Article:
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Ulcerative Colitis



Inflammatory bowel disease, or idiopathic proctocolitis



  • Ulcerative colitis, a type of Inflammatory Bowel Disease that affects the colon (also known as the large intestine).  People with this disease develop inflammation and ulcers in the colon.
  • Ulcerative colitis may affect all ages, but usually has two peaks between the ages of 15-30, then again between the ages of 50-70.  Once detected, it can be treated with medicines.
  • Many with this disease have periods when the disease flares up, while at other times, they do have no symptoms at all.  Sometimes, surgical removal of the colon may be necessary.
  • Patients who have had ulcerative colitis for more than 10 years have an increased risk of developing colon cancer and may need part of their colon removed to prevent the development of cancer.

  • The most common symptoms of ulcerative colitis are stomach cramping and bloody diarrhea.
  • The stools may be either firm or loose, and can be either blood-tinged (slightly bloody) or have a large amount of blood and mucus present.
  • Many people also have fecal urgency, which means that they have to make a bowel movement immediately.  Some have pain around the rectum when they have bowel movements.  Both of these symptoms are because of an inflammation in the last part of the colon.
  • In some patients, abdominal pain, either throughout the abdomen or in the lower left section, may get better after they have a bowel movement.
  • Some people with the disease may be anemic (low red blood cell count), dehydrated, malnourished, and may even have a fever.
  • The amount and type of symptoms can be used to divide the disease into mild, moderate, and severe forms.
  • Growth failure
  • Arthritis and joint problems (effusion and pain)
  • Spondylitis (inflammation of the spine)
  • Eye complications such as Cataracts, uveitis, corneal ulcerations, and other problems could occur.
  • Aphthous ulcers (shallow irritating mouth ulcers) may be seen.
  • Changes in the liver (e.g., cirrhosis), skin (e.g., erythema nodosum), and heart (e.g., pericarditis), thromboembolic events and gallbladder involvement (e.g., primary sclerosing cholangitis) are rare complications of ulcerative colitis.
  • Mild disease -- people have fewer than 5 stools per day, with only occasional bleeding.  Usually, there is not much pain or tenderness in the stomach.
  • Moderate disease -- more frequent bowel movements, usually with blood in their stools.  There may be some abdominal pain and tenderness.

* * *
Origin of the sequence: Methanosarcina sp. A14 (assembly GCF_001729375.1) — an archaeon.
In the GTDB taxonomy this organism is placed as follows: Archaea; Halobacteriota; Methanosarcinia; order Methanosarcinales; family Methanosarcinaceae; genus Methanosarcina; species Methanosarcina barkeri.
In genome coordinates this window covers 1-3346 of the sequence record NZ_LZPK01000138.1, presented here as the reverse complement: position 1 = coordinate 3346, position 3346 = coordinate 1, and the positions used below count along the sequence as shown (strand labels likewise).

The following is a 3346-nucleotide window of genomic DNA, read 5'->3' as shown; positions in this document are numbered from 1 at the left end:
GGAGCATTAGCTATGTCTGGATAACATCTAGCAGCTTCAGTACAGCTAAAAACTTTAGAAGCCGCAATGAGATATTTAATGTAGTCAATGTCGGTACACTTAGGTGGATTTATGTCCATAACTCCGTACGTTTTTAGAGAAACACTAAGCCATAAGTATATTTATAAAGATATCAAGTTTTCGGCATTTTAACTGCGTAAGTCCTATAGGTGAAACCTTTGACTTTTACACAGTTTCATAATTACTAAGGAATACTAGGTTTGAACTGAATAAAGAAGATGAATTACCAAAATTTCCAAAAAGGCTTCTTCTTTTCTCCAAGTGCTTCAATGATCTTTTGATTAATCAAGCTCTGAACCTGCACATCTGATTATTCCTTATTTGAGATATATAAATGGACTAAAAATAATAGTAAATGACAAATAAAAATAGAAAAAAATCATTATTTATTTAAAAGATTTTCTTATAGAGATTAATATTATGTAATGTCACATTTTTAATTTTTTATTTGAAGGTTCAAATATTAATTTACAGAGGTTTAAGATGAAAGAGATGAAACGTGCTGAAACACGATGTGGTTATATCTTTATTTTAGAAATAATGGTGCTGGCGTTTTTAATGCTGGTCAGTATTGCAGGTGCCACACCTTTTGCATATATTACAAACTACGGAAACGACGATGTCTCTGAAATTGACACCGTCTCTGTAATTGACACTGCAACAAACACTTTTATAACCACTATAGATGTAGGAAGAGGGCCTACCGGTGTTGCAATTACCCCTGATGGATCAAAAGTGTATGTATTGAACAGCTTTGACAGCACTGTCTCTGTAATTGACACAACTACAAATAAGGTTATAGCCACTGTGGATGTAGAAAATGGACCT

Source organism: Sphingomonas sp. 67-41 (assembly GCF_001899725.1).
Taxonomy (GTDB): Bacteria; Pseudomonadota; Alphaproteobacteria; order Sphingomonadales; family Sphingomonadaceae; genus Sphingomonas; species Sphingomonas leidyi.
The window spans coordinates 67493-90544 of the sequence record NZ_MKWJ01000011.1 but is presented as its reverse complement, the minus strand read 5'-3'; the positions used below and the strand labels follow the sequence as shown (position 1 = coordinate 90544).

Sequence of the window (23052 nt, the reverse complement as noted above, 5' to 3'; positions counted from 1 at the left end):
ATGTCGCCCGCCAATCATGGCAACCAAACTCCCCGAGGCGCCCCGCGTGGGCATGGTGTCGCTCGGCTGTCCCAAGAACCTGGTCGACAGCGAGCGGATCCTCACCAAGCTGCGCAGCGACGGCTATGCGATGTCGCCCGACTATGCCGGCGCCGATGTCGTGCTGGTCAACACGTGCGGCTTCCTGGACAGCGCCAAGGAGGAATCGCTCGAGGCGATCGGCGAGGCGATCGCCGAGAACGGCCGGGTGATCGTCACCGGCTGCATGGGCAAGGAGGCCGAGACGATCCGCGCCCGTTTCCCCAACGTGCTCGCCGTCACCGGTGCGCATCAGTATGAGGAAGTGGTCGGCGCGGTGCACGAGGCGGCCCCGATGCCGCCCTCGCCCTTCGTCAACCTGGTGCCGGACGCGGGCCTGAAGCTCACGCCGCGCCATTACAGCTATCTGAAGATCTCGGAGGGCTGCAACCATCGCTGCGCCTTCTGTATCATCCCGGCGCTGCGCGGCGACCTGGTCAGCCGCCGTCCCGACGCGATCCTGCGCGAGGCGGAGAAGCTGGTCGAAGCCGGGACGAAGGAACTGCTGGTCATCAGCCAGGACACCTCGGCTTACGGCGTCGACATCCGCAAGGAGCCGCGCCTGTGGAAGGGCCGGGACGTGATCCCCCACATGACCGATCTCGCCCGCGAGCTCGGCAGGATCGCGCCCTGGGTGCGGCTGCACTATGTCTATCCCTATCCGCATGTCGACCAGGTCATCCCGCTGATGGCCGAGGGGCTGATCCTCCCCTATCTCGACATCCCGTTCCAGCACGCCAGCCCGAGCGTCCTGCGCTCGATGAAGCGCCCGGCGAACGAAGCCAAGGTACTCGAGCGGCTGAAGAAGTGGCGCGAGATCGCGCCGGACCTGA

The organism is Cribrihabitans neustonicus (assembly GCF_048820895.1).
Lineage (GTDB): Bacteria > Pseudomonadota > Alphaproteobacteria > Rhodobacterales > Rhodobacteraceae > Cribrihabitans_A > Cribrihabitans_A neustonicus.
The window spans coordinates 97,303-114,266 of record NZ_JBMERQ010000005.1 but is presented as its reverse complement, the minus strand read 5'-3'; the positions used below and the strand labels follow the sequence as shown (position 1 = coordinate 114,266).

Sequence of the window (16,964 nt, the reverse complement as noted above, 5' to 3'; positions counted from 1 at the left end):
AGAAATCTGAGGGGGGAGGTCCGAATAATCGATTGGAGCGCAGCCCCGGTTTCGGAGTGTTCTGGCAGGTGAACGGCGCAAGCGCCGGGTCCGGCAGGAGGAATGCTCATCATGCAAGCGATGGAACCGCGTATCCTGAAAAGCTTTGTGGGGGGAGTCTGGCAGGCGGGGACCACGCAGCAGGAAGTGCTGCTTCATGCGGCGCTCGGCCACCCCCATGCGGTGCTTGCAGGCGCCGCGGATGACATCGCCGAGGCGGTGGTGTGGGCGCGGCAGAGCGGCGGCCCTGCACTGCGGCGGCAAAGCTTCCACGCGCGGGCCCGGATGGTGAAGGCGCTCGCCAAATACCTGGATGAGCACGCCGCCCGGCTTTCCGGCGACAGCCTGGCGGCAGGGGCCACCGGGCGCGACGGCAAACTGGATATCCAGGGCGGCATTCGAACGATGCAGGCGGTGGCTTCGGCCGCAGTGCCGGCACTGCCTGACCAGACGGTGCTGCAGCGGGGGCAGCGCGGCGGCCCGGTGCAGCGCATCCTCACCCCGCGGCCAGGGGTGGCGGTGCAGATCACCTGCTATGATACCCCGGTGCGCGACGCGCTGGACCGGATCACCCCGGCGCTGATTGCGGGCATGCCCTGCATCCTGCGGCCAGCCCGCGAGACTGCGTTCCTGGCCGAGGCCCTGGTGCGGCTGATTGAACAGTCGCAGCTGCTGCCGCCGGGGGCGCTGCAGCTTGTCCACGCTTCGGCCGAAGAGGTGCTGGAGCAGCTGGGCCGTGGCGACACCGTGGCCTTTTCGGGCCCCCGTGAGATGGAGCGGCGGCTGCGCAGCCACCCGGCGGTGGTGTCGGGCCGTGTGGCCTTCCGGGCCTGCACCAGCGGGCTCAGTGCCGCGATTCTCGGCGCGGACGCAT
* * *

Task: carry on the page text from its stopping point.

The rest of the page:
• Severe disease -- more than 6 to 12 bloody stool per day, along with stomach pain and tenderness.  Patients with severe disease may be dehydrated anemic.

  • The cause of ulcerative colitis is still not known.
  • The disease causes inflammation and ulcers in the colon.  This inflammation is the cause of most of the symptoms associated with the disease.  The inflamed colon has a tendency to bleed easily, causing stomach pain, and not allowing the body to absorb nutrients normally.
  • Ulcerative colitis usually affects the last part of the colon.  The rectum is involved in majority of the cases, but sometimes it can cause inflammation throughout the entire colon.

  • A physical examination is the first step in diagnosis.  It may reveal abdominal tenderness, fever, and dehydration.  The rectal examination may show the presence of blood in the stool.
  • Lab tests may show that the person is anemic or that person is anemic or malnourished.
  • The best way to make the diagnosis is by flexible sigmoidoscopy, in which a camera is used to look into the last part of the colon.
  • Initially, only the last part of the colon is examined because it is too risky to look at the entire colon when there is a lot of inflammation.
  • After the person has recovered, then the rest of the colon is examined in order to see how much of the large intestine is affected by the disease.
  • Usually the diagnosis is made by the appearance of the colon when examined by sigmoidoscopy.  However, a biopsy (a small piece of the colon is removed and examined under a microscope) may be needed to confirm the diagnosis.

  • Positive family history
  • People of Jewish ancestry
  • There is a lower incidence in smokers (this is not a reason to smoke).

  • Treatment depends on the area of inflammation and the severity of the inflammation
  • Some general things that can be done to decrease symptoms:
    1. Avoid caffeine
    2. Avoid gas-producing vegetables, such as beans and legumes.
    3. Either increase the amount of fiber in the diet or take fiber supplements.